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Thank you Jack and Tau. I will now attempt to qualify my position and will start by acknowledging the definition of the word chronology as a listing of events that occur in order with respect to time. An event may be recorded first followed by the time-period or vice versa. Both methods of recording the chronology is employed in the text. I do not think any will disagree that this prophecy is a chronology of the seventy weeks timeline given to Daniel’s people to executive six assignments listed in Daniel 9:24. According to the biblical text the chronology given is as follows:

  1. From the time that a commandment goes forth to the Jewish people unto the Messiah, the Prince (or the final event is interpreted as the anointing of the Prince) is seven weeks (Daniel 9:25). In other words, from the first day of the first week a commandment goes out to the people and on the last day of the seventh week the Prince that is prophesized to come (Daniel 9:26) is anointed. In the case of Israel’s Messiah or anointed one, the Prince or God’s son and chosen servant is anointed with the Holy Spirit (Isaiah 42:1; 61:1) at his baptism (Matthew 3:16 – 17). This text says nothing about the triumphant entry of Jesus into Jerusalem which shows a different meaning to the Jews.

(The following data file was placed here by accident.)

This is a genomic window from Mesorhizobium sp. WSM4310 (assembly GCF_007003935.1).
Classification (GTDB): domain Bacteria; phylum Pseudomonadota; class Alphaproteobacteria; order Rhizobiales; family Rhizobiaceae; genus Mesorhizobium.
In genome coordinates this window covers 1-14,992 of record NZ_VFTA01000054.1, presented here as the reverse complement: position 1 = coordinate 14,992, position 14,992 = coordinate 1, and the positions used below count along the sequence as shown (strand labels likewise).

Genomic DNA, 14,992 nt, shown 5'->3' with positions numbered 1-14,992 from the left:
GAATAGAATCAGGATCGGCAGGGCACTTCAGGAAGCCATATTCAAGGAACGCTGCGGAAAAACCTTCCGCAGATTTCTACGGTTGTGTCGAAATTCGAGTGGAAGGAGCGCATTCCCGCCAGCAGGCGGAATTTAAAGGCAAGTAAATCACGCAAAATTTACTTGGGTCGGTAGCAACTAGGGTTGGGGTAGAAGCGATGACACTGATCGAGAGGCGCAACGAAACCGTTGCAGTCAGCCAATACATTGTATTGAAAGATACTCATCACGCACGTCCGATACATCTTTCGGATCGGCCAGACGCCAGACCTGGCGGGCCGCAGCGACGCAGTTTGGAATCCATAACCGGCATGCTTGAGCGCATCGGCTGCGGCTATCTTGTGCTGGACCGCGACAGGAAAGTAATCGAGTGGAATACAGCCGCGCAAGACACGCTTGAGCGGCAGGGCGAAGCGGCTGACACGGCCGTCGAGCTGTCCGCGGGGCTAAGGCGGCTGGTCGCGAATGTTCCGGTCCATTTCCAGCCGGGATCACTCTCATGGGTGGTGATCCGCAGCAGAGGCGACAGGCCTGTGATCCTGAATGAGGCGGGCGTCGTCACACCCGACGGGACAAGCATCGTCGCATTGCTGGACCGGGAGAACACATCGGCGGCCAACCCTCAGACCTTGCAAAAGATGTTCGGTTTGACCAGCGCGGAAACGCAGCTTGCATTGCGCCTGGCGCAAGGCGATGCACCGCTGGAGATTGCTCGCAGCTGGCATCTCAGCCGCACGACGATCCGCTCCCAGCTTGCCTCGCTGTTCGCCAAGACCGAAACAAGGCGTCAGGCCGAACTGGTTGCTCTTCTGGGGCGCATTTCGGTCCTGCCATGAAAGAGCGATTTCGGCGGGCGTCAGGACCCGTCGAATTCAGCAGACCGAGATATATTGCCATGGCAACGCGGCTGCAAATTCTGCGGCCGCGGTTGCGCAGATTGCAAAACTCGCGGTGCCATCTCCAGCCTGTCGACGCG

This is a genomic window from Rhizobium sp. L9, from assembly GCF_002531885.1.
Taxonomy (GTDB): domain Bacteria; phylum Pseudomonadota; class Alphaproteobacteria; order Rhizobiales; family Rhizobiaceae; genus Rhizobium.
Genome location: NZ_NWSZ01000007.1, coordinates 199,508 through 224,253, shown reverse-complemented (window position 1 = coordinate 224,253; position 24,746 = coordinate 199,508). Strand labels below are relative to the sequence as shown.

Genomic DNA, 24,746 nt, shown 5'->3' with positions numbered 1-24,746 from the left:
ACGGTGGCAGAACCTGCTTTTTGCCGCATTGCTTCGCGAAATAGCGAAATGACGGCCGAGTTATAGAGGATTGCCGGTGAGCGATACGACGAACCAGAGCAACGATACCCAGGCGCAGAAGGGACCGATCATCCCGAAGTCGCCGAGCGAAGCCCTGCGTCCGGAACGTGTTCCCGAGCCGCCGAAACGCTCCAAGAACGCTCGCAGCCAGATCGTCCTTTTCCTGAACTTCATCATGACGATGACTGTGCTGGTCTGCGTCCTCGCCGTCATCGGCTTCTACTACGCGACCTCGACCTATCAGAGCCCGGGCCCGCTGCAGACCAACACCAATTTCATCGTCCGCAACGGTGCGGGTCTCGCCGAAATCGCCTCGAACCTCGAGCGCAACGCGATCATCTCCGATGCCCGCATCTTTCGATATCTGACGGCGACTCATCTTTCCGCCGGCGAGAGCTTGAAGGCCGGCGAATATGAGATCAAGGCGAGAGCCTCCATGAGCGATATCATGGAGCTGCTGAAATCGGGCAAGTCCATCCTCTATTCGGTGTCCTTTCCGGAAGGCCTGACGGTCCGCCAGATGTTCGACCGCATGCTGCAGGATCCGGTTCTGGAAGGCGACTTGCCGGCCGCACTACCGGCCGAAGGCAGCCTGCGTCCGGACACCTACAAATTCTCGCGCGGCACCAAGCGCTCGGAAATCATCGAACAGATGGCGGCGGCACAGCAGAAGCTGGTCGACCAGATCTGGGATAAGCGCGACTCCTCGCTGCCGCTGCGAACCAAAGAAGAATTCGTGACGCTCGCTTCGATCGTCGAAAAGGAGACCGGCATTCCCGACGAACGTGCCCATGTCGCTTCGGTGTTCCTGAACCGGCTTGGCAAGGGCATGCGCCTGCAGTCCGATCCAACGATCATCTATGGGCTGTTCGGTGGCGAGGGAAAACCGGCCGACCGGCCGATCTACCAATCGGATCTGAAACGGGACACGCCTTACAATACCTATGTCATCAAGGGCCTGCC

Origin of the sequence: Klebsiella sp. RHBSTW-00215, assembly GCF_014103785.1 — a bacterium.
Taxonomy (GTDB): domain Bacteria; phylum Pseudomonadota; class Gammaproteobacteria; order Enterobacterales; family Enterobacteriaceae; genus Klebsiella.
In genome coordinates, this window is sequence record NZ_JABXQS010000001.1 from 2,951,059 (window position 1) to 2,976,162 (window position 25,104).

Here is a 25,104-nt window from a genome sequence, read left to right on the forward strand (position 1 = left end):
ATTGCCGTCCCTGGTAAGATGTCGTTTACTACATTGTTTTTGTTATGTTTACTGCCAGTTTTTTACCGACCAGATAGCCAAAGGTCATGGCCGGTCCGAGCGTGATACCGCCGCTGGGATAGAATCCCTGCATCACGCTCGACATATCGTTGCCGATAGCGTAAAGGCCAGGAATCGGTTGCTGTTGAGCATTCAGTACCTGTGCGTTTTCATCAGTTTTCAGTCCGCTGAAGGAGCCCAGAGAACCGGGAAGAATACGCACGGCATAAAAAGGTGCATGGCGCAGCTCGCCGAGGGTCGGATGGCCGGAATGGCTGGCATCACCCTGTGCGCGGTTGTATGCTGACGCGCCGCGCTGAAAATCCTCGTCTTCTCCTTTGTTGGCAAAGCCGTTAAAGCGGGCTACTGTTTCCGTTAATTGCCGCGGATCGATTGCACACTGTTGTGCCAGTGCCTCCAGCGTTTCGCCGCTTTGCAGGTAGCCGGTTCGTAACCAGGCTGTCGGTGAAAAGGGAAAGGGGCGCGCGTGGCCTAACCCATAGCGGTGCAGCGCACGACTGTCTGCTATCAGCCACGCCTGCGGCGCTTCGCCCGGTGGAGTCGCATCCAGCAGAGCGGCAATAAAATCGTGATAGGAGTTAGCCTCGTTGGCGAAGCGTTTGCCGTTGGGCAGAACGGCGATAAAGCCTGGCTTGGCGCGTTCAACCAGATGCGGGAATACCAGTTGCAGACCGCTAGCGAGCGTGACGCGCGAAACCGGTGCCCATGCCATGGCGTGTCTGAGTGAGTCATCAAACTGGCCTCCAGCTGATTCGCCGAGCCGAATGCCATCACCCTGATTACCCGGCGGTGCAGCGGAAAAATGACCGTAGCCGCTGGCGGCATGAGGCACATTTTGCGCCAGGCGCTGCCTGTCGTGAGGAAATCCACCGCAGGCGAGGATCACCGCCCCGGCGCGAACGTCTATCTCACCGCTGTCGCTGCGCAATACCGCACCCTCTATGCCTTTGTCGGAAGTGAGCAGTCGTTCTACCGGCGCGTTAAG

2. And for sixty-two weeks the street and wall of the holy city is rebuilt in troublesome times (Daniel 9:25). Note the word and between the seven weeks and sixty-two weeks does not exclusively mean “to add to” but the word can also mean then, also, furthermore, etc.
  3. After the sixty-two weeks time-period the Messiah is cut-off and the people of the Prince destroys the sanctuary and the city (Daniel 9:26).
  4. A covenant is ratified or confirmed for many in the last week (Daniel9:27) by: the Messiah being cut off from the first day of the seventieth week which is after the sixty-two weeks time-period (Daniel 9:26) and in the middle of that week he causes the need for sacrifice and oblation to cease (Daniel 9:27; Hebrews 10:18). Then by the last day of the seventieth week the purpose of the timeline must be fulfilled with the execution of all six assignments mentioned in Daniel 9:24, otherwise the prophecy will be meaningless.